Podcasts (mostly radio shows) to which I listeneth
I had Juice open, and realized that I don’t think I’ve ever talked about podcasts here.
I’m sure there are a gazillion of them out there, and if I browsed around enough, I’d probably find way more than I have time for. As it stands now, I subscribe to a bunch of podcasts but skip almost all of them. It’s basically like my text RSS feeds — I had scads of feeds before, but I stopped looking at my feed reader for almost an entire year. Then I subscribed to three blogs when I switched to Flock for my main browser at home. That worked out pretty well, but now for some reason the feed page on Flock is broken so now I can’t read the feeds anymore…
In any case, back to the topic. Here are the podcasts I hear most regularly (show URLs go to the show home pages rather than the podcast RSS feeds):
- Radio Lab. It has the word “science” in the description, but don’t let it scare you away if you’re not a sciencey person. It is by far my favorite podcast, and the show that actually got me to download a podcast manager, just so I could automatically download Radio Lab. I had never heard of the WNYC show until I listened to earlier podcasts by way of recommendations on Ask MetaFilter.
- MetaFilter Podcast. This is the podcast for the site MetaFilter and its related sites. It’s hosted by Matt Haughey, the founder of the MetaFilter Network, and Jessamyn West, the first moderator (primarily on Ask MetaFilter) aside from Matt. It’s probably of the most interest to MeFi and AskMeFi users. I regularly read AskMeFi and rarely check MeFi proper, so it’s nice to get the MeFi highlights from Matt and Jessamyn when they go over their favorite posts on the various MetaFilter sites.
- This American Life. Okay, I admit it: I was never a regular listener of TAL until recently. Yes, I’d heard so much about it before, and how great it was. I’d heard some episodes here and there, but maybe it was because I never happened to hear something that I particularly liked at the time. Sure, there’s a certain consistent tone to the show, but the episodes, and the segments within them, can be fairly hit or miss depending on my temperament at the time. One week, I may not be able to appreciate a serious show that is depressing, because I just need some humor, and another week, I may think a humorous show is not what I’m looking for. Finally, I subscribed to the podcast feed and at some point, understood why it was such a public radio staple and fan favorite. And this way, if I know I won’t be able to appreciate a specific show theme one week, I can listen to it later.
- Car Talk. A favorite NPR show that I’d listened to for a long time already. I used to listen to them online all the time via streaming audio, but once I started subscribing to podcasts with Juice, I subscribed to this one right away. A very consistent show that always brightens an hour, thanks to the great personalities and writing. (By far, my favorite segment is “Stump the Chumps” primarily because of its theme song, and the way Tom announces the title.)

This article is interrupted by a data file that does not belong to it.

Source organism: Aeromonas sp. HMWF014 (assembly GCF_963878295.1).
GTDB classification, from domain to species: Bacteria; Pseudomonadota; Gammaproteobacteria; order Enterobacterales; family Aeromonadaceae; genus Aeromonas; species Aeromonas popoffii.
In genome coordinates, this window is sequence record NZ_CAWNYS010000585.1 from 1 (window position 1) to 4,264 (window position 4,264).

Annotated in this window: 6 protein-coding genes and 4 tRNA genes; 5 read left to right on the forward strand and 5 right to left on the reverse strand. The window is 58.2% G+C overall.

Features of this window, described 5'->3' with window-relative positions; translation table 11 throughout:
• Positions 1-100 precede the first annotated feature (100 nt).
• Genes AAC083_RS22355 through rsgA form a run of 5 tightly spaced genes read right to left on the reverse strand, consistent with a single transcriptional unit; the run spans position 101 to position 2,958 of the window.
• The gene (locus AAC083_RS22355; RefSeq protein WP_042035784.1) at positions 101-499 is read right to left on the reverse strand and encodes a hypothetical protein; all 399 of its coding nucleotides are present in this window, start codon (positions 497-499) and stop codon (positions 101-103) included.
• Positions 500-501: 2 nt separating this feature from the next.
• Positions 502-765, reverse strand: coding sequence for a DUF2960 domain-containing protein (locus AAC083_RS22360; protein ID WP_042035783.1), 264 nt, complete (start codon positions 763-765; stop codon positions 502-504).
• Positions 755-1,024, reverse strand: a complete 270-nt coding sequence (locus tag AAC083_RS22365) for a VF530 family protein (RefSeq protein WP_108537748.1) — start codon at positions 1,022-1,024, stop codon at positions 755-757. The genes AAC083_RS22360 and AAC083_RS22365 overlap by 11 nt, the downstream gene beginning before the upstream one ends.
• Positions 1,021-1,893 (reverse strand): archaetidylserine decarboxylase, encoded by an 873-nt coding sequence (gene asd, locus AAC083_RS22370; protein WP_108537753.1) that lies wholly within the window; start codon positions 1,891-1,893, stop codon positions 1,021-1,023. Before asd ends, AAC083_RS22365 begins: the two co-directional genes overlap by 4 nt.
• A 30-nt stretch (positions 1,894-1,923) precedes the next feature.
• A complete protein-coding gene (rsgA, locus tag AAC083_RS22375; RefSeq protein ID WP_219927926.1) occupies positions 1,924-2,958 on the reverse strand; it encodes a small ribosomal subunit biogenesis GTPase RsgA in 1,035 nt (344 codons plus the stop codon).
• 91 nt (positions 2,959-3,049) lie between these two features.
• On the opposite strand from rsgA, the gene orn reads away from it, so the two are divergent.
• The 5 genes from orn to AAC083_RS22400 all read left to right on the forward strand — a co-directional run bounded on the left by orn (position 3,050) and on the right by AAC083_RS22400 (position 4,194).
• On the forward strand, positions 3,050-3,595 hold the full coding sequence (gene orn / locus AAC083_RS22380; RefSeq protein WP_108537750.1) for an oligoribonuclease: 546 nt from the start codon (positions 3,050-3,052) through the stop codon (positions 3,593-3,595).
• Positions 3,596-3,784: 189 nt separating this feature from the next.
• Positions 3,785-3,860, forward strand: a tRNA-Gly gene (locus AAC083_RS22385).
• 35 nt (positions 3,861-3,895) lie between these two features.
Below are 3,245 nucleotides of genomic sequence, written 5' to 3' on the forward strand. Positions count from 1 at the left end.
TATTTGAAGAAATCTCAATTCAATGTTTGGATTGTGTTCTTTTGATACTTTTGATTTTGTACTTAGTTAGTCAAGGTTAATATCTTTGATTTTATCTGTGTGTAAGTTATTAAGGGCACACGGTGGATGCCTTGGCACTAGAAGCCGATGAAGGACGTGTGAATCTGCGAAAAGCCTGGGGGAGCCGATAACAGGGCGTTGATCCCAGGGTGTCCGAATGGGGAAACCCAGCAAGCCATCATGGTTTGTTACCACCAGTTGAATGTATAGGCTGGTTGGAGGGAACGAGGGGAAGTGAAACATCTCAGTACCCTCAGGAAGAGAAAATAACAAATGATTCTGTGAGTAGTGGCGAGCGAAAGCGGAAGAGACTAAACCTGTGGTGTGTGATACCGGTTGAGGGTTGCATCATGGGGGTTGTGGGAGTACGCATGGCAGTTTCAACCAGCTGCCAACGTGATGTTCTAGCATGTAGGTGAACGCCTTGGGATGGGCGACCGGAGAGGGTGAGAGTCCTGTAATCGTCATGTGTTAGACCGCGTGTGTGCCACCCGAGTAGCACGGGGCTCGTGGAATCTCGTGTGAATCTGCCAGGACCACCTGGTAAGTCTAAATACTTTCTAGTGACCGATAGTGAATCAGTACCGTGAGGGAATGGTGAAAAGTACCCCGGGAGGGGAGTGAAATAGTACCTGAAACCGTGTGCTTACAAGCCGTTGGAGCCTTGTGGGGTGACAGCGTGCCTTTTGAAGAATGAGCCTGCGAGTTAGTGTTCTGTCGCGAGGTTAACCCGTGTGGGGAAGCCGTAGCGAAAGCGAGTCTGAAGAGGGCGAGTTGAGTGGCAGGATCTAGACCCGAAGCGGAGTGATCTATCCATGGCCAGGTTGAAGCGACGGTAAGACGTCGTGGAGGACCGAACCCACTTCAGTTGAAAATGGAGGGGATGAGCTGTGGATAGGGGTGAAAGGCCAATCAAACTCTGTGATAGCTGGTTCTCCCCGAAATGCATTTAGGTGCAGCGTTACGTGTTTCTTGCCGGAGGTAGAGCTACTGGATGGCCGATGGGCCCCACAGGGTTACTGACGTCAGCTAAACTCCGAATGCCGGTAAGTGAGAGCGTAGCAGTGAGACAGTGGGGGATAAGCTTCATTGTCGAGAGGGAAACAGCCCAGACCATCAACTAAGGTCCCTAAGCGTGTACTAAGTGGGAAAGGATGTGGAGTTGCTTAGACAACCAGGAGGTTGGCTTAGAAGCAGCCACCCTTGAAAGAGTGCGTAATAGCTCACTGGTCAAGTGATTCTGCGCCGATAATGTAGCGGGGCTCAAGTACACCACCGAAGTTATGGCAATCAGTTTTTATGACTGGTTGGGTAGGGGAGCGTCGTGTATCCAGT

- Wait, Wait…Don’t Tell Me! Another NPR show I’d listened to years before podcasts were offered. I started listening in around 2001 or so, and at one point finished listening through all of the shows in the archives. I have plenty of favorite moments, but my all-time favorite is probably Carl Kasell singing “Fever” for an obituary question about Peggy Lee. These days I usually hear an episode anywhere from one day to four weeks after it airs.
- Whole Wheat Radio Audio Magazine. Sometimes there are podcasts of live indie music performances at the Whole Wheat Radio’s Wheat Palace in Talkeetna, Alaska, but I also listen to the discussions and updates from the regulars at the small net radio station. I’m usually not able to listen to the concerts or discussions live over the air, so the podcasts really come in handy.
There are other podcasts that I sometimes download and listen to:
- American Experience. Special podcasts meant to supplement the PBS series, but more often than not, I will only get to listen to these podcasts and not watch the TV episodes.
- Live Concerts from NPR’s All Songs Considered. Excellent quality recordings of live shows. Definitely subscribe to this if you’re a music fan.
- Fresh Air. Podcast version of the show. The only negative thing, and probably one of the reasons why I don’t download it more often, is that the feed doesn’t contain a more descriptive title of the podcast. Rarely it does, but at least in Juice, the episode names are usually “NPR: [date] Fresh Air” which makes it impossible to know what the episode is about, unless I actually go to the site to read more about it.
I’d subscribe to Whad’Ya Know, another show I’ve been listening to for years (I’ve actually listened to it far longer than any of the others here); however, only the first hour of the two-hour show is available on podcast, so I still listen to the full shows online via streaming audio.
As mentioned, I use Juice to download and manage my podcast subscriptions. Although it doesn’t offer as many features as I’d like, it keeps everything organized, and I much prefer it over having to use iTunes.